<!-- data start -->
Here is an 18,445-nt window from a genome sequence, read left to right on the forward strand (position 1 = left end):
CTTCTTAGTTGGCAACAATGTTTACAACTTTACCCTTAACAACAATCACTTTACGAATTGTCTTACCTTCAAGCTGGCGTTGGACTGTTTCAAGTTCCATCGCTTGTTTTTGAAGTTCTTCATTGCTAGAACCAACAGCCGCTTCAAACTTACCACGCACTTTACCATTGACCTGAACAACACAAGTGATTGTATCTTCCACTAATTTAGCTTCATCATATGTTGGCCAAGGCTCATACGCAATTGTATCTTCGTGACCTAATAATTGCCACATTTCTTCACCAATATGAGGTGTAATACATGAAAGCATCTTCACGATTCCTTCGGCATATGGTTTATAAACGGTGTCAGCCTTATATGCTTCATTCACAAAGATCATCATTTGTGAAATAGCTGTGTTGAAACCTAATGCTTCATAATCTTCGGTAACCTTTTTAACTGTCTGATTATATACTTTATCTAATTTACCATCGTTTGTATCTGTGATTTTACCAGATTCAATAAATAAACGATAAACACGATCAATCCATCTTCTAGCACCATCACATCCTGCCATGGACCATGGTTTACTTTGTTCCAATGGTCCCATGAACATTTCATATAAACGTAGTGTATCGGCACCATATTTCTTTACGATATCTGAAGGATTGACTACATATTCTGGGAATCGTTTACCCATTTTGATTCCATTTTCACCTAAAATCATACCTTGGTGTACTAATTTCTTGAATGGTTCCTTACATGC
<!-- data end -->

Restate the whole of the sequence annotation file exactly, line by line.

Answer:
Here is an 18,445-nt window from a genome sequence, read left to right on the forward strand (position 1 = left end):
CTTCTTAGTTGGCAACAATGTTTACAACTTTACCCTTAACAACAATCACTTTACGAATTGTCTTACCTTCAAGCTGGCGTTGGACTGTTTCAAGTTCCATCGCTTGTTTTTGAAGTTCTTCATTGCTAGAACCAACAGCCGCTTCAAACTTACCACGCACTTTACCATTGACCTGAACAACACAAGTGATTGTATCTTCCACTAATTTAGCTTCATCATATGTTGGCCAAGGCTCATACGCAATTGTATCTTCGTGACCTAATAATTGCCACATTTCTTCACCAATATGAGGTGTAATACATGAAAGCATCTTCACGATTCCTTCGGCATATGGTTTATAAACGGTGTCAGCCTTATATGCTTCATTCACAAAGATCATCATTTGTGAAATAGCTGTGTTGAAACCTAATGCTTCATAATCTTCGGTAACCTTTTTAACTGTCTGATTATATACTTTATCTAATTTACCATCGTTTGTATCTGTGATTTTACCAGATTCAATAAATAAACGATAAACACGATCAATCCATCTTCTAGCACCATCACATCCTGCCATGGACCATGGTTTACTTTGTTCCAATGGTCCCATGAACATTTCATATAAACGTAGTGTATCGGCACCATATTTCTTTACGATATCTGAAGGATTGACTACATATTCTGGGAATCGTTTACCCATTTTGATTCCATTTTCACCTAAAATCATACCTTGGTGTACTAATTTCTTGAATGGTTCCTTACATGC